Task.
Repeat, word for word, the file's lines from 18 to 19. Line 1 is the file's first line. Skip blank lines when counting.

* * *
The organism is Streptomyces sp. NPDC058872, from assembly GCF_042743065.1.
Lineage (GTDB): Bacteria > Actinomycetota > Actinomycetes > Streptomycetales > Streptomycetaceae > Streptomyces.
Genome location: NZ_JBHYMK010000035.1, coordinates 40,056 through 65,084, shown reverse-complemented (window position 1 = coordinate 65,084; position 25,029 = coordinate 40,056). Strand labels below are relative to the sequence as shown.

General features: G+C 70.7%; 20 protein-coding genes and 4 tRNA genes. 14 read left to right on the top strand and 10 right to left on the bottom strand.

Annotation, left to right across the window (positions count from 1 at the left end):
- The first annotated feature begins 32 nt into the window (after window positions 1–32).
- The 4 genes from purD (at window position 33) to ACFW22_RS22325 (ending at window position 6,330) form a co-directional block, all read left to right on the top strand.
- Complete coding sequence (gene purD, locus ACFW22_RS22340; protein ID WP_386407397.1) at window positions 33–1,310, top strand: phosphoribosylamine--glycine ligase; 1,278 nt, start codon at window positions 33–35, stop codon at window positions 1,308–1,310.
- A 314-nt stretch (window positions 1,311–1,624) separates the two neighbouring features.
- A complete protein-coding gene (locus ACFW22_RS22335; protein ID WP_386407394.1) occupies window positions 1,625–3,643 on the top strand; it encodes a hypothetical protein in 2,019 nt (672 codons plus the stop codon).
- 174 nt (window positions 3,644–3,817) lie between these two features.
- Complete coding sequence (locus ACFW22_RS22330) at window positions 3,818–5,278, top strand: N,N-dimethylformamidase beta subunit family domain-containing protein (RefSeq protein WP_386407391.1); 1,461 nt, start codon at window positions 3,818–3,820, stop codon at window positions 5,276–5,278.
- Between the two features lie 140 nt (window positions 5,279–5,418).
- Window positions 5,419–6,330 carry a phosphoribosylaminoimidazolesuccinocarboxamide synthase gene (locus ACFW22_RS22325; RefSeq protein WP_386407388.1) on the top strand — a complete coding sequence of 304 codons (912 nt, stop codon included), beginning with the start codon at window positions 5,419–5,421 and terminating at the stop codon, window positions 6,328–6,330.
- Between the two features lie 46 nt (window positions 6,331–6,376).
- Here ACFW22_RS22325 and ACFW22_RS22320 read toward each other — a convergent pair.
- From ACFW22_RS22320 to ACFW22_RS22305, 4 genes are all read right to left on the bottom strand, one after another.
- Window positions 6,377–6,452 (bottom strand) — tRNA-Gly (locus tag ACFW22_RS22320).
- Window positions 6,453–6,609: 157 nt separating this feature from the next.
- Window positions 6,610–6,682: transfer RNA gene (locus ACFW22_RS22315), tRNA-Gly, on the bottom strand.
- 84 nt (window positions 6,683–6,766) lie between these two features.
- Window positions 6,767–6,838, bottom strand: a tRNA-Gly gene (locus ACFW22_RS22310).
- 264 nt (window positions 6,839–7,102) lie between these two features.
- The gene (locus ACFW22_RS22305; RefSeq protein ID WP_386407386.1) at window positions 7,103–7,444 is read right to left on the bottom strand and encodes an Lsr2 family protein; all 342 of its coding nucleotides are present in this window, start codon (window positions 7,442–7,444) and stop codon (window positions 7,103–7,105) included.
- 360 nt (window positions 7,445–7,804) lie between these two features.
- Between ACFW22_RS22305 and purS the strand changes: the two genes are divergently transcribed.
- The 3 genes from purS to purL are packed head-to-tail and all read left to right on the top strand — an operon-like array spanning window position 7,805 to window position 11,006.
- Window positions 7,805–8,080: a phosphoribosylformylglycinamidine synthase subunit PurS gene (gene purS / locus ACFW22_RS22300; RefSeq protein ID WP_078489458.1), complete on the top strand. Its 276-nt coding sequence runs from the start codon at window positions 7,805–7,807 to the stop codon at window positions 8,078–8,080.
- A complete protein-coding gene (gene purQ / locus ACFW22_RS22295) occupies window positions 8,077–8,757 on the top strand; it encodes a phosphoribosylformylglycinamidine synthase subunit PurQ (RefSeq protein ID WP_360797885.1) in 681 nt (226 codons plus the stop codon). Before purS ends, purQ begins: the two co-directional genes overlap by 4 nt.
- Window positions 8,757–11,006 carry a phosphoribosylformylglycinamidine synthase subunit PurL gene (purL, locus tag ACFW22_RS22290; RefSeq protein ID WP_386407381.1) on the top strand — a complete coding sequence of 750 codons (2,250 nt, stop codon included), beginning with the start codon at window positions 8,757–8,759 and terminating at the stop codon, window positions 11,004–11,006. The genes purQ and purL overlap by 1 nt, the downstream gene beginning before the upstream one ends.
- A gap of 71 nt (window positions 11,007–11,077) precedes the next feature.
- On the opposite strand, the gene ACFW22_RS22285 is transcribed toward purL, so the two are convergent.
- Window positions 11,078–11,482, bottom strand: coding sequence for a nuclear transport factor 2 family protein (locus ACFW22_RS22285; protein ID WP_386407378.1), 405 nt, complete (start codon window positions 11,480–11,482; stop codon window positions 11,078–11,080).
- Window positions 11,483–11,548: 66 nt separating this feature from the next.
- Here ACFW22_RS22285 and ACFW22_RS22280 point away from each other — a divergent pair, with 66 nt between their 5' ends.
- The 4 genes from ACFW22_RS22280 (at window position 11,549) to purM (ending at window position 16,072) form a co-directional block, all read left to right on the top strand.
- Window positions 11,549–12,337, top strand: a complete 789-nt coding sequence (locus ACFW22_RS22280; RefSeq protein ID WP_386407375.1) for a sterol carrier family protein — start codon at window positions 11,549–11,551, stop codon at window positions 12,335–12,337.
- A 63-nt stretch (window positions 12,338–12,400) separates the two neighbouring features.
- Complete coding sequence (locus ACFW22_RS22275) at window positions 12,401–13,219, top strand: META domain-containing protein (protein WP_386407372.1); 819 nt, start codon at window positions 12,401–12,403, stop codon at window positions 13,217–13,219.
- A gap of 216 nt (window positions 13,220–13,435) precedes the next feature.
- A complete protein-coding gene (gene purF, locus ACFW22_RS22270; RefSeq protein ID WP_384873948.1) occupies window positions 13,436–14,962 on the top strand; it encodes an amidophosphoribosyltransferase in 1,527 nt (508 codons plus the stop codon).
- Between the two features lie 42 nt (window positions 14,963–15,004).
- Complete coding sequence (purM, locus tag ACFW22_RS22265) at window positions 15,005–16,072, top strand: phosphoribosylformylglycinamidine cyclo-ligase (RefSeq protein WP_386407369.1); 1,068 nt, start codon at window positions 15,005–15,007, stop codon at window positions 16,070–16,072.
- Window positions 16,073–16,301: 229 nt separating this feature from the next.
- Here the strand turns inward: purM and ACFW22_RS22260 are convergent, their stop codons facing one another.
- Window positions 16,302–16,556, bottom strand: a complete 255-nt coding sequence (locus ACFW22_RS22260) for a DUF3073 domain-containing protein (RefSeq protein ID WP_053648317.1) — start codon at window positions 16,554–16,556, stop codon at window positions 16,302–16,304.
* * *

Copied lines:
- Window positions 6,377–6,452 (bottom strand) — tRNA-Gly (locus tag ACFW22_RS22320).
- Window positions 6,453–6,609: 157 nt separating this feature from the next.